Despite the growth in isolationist sentiments in recent years, Americans still believe the United States should play a leading role in world affairs. However, the percentage of Americans who share this belief is at the second lowest level since 2001 when Gallup began tracking the question.
In 2001, 73% of Americans believed the U.S. should play a leading role in world affairs, while 25% said the U.S. should have a minor or no role. By 2019, 69% of Americans believed the U.S. should lead in world affairs, while 30% felt the U.S. should have no role. Support of the U.S. leading world affairs hit a high of 79% in 2003, likely coinciding with the U.S.-led overthrow of Saddam Hussein, and a low of 66% in 2011 when President Barack Obama pulled U.S. combat troops out of Iraq.
Americans’ opinions on other global powers have shifted over time as well. Gallup tracking finds only 28% of Americans view Russia favorably today versus 72% who view Russia unfavorably. Positive views were the highest in August 1991 (66%) and lowest in February of last year (24%). Favorable views of China are at a 40-year low. Only 33% of Americans have a favorable view of China now compared to 67% who have an unfavorable view. The highest favorable rating of China was in February 1989 (72%).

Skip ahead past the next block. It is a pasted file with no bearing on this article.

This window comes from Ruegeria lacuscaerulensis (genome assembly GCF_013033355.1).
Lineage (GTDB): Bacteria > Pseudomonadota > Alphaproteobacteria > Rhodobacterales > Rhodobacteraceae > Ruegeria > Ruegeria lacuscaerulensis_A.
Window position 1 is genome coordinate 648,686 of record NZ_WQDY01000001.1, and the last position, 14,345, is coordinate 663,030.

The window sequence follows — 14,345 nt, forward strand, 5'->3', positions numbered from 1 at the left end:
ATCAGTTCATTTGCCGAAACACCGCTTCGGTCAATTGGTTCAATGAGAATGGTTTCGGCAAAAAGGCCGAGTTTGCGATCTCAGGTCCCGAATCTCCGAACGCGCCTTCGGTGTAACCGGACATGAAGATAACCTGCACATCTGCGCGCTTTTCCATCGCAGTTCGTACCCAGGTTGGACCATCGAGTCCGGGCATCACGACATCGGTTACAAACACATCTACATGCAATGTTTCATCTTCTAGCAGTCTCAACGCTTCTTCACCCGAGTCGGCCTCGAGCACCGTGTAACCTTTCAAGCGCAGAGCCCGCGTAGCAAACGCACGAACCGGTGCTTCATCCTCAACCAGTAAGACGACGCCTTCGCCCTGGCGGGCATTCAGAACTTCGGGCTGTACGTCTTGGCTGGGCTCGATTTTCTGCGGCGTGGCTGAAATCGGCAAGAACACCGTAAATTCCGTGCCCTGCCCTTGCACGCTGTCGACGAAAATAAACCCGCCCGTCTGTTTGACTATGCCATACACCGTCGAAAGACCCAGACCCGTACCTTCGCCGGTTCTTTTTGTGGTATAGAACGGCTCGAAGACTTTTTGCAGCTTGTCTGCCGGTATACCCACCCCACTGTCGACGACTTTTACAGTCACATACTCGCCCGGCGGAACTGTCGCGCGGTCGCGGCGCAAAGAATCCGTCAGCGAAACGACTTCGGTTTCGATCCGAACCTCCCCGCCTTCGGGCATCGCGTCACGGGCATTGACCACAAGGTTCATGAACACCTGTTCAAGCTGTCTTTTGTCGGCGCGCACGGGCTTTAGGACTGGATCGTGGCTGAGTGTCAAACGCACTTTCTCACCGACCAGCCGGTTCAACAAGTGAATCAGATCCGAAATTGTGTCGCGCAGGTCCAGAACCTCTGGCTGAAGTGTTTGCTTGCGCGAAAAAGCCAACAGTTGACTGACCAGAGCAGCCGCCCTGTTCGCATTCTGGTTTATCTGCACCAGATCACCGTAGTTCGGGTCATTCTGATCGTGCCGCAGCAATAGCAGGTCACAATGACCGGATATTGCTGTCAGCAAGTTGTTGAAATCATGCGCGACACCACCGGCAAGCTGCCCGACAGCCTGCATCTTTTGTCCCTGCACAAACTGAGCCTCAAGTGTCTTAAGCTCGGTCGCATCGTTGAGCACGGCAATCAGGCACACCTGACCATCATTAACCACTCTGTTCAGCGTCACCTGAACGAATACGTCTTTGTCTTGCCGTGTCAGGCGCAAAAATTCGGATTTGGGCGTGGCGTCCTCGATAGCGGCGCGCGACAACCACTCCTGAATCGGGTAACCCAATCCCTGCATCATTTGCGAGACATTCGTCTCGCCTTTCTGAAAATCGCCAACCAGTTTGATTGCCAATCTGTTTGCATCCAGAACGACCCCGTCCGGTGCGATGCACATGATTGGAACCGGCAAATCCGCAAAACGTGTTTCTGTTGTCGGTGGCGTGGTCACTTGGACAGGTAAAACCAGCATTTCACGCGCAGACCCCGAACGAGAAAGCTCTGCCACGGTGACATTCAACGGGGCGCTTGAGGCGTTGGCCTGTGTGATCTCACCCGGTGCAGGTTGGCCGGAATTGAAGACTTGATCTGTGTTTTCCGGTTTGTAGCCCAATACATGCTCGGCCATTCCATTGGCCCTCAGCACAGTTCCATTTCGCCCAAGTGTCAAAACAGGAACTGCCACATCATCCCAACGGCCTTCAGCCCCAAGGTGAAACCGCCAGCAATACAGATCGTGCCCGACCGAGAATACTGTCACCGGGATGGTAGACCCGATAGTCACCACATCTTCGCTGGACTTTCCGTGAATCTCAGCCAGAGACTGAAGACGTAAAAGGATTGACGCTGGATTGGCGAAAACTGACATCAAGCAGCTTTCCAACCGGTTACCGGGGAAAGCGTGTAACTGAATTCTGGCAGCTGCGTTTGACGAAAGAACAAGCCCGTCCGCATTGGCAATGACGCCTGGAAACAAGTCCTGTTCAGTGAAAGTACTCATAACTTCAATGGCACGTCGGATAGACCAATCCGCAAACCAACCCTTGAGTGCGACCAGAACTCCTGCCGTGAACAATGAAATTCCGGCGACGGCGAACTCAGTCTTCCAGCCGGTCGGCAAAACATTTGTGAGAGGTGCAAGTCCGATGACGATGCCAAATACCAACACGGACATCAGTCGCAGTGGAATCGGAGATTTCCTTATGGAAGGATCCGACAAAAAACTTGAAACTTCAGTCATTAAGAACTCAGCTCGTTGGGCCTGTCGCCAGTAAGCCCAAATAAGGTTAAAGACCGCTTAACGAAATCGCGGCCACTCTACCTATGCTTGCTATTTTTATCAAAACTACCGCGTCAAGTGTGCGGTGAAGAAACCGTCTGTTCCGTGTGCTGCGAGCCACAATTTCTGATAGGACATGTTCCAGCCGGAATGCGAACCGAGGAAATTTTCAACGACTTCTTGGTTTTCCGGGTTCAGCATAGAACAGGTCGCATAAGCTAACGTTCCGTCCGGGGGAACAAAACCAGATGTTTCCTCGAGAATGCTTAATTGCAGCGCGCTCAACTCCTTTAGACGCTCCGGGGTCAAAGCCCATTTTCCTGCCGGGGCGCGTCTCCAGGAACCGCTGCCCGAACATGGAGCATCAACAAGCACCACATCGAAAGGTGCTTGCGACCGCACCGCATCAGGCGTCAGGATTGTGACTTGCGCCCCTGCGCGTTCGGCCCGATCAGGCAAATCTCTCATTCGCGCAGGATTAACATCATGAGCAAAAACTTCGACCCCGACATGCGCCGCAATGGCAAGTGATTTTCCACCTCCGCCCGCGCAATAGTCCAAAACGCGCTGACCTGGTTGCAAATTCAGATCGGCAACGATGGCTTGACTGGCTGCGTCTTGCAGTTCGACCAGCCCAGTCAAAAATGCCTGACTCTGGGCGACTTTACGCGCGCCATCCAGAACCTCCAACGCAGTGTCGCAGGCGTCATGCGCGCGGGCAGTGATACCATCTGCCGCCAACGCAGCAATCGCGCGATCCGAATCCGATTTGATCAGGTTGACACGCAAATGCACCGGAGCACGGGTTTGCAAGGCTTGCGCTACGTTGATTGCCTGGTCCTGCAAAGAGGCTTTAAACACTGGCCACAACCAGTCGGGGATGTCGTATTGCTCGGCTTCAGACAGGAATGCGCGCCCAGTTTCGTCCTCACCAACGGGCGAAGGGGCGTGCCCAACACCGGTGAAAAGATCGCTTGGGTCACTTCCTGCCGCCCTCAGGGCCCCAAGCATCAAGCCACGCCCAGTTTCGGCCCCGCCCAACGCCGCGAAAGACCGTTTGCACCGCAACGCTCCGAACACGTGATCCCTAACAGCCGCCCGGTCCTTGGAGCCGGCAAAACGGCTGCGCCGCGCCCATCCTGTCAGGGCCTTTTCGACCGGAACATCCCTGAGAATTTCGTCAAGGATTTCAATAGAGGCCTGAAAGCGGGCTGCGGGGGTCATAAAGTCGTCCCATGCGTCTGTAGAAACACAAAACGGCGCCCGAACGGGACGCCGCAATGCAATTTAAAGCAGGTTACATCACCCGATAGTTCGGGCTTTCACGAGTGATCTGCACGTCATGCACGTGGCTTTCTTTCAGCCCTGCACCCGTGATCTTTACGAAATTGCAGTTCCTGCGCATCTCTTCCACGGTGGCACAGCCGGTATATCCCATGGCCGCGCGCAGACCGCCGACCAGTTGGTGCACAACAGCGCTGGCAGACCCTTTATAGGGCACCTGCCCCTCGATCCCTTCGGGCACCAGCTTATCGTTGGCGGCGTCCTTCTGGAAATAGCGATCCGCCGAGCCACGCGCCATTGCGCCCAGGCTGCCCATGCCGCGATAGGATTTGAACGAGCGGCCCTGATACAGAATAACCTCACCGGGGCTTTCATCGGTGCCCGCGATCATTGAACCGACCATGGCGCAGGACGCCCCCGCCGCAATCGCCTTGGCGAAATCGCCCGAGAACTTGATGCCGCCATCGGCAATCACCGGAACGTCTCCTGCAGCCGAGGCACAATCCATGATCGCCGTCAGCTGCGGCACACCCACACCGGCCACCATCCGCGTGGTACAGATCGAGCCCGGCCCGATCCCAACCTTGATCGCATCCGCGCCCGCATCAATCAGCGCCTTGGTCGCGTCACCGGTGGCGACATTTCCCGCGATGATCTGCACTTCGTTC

The desire for the U.S. to play a smaller role in world affairs could be tied to Americans’ growing skepticism of adversaries, like China and Russia. Focusing on bringing jobs and manufacturing plants to America instead of depending on China could encourage isolationist views. However, Gallup’s tracking shows Americans do not want to relinquish the “world leader” title to other nations or want countries like China and Russia influencing global affairs at the expense of the U.S.